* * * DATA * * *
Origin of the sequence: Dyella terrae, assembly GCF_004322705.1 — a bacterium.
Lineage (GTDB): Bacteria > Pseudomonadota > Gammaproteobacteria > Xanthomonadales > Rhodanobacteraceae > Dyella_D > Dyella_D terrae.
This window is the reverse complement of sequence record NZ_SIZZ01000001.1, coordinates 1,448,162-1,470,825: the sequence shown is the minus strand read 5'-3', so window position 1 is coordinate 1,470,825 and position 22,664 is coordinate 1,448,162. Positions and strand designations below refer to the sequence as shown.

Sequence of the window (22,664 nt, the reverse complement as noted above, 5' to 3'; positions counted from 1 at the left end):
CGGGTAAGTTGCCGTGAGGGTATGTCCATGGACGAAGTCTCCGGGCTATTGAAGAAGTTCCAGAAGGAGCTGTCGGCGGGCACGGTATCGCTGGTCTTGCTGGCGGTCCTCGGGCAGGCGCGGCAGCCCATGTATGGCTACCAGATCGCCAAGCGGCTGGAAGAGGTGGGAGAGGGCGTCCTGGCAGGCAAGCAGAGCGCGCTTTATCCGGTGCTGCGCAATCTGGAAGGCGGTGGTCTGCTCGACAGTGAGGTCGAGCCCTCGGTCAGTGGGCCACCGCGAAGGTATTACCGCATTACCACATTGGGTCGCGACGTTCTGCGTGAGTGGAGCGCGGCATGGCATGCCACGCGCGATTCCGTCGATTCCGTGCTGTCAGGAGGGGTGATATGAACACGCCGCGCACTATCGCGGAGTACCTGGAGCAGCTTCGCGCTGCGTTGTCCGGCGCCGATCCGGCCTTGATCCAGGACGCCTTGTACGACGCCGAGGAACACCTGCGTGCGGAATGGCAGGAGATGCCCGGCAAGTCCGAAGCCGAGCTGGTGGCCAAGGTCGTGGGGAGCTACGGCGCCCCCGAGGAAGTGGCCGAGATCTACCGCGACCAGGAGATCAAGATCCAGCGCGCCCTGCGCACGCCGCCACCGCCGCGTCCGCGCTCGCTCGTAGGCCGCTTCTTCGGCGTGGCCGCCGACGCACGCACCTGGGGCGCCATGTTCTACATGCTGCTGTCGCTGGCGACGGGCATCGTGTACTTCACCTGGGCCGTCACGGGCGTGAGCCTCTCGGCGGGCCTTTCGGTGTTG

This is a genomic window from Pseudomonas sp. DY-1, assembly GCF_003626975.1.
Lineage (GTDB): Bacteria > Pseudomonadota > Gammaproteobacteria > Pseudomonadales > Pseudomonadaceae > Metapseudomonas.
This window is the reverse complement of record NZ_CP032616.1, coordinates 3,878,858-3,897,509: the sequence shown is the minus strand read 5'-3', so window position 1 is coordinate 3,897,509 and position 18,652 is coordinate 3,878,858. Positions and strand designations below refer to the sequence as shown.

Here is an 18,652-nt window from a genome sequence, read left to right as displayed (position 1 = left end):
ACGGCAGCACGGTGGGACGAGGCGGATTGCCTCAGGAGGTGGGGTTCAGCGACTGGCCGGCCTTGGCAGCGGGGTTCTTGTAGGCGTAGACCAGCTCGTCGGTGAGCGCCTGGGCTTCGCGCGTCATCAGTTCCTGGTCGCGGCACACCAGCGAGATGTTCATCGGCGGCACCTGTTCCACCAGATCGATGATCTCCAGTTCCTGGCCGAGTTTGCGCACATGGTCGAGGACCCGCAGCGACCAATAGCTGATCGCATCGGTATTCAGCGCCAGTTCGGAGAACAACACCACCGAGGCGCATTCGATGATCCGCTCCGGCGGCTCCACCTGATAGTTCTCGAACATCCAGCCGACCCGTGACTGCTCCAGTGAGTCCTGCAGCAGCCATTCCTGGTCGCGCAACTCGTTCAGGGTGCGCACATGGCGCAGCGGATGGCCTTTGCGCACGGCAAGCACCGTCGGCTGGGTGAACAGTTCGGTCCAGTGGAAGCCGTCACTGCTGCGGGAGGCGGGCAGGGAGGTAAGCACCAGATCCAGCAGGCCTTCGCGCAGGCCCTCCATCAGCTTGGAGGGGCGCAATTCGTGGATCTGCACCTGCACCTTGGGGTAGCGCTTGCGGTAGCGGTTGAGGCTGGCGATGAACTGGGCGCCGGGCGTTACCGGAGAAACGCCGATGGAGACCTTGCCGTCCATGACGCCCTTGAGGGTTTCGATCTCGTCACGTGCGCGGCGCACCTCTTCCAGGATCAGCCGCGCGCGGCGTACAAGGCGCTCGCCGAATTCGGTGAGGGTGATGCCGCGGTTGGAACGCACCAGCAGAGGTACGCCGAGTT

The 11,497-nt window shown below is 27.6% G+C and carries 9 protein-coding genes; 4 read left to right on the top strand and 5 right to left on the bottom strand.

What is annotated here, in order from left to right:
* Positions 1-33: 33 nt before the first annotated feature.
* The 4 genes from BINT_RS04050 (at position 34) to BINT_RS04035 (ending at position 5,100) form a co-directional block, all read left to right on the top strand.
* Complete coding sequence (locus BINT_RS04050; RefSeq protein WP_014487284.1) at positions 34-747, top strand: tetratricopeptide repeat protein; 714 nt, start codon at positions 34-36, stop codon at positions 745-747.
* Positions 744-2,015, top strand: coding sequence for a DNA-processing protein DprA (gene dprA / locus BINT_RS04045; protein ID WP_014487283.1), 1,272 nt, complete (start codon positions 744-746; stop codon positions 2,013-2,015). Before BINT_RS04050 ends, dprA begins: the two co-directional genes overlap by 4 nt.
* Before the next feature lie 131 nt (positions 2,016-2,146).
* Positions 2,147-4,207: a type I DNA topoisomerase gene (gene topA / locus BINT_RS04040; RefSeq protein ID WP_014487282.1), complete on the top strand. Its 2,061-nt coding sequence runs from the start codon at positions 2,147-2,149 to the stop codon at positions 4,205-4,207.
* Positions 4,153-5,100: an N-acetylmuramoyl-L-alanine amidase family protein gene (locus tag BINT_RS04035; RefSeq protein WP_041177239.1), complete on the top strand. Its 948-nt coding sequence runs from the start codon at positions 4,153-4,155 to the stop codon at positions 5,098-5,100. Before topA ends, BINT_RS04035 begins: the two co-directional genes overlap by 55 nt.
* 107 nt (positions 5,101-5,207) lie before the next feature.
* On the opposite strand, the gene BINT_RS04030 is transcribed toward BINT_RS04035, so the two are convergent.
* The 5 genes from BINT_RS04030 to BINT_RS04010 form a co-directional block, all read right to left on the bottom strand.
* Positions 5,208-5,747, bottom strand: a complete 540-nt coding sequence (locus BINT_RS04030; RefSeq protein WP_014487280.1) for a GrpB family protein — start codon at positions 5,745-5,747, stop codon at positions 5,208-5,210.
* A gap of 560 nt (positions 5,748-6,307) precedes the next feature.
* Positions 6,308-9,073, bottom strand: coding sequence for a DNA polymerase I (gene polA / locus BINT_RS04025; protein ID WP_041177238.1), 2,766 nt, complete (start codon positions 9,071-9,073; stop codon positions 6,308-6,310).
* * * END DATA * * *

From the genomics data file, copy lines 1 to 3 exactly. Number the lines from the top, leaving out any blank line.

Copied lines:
Origin of the sequence: Dyella terrae, assembly GCF_004322705.1 — a bacterium.
Lineage (GTDB): Bacteria > Pseudomonadota > Gammaproteobacteria > Xanthomonadales > Rhodanobacteraceae > Dyella_D > Dyella_D terrae.
This window is the reverse complement of sequence record NZ_SIZZ01000001.1, coordinates 1,448,162-1,470,825: the sequence shown is the minus strand read 5'-3', so window position 1 is coordinate 1,470,825 and position 22,664 is coordinate 1,448,162. Positions and strand designations below refer to the sequence as shown.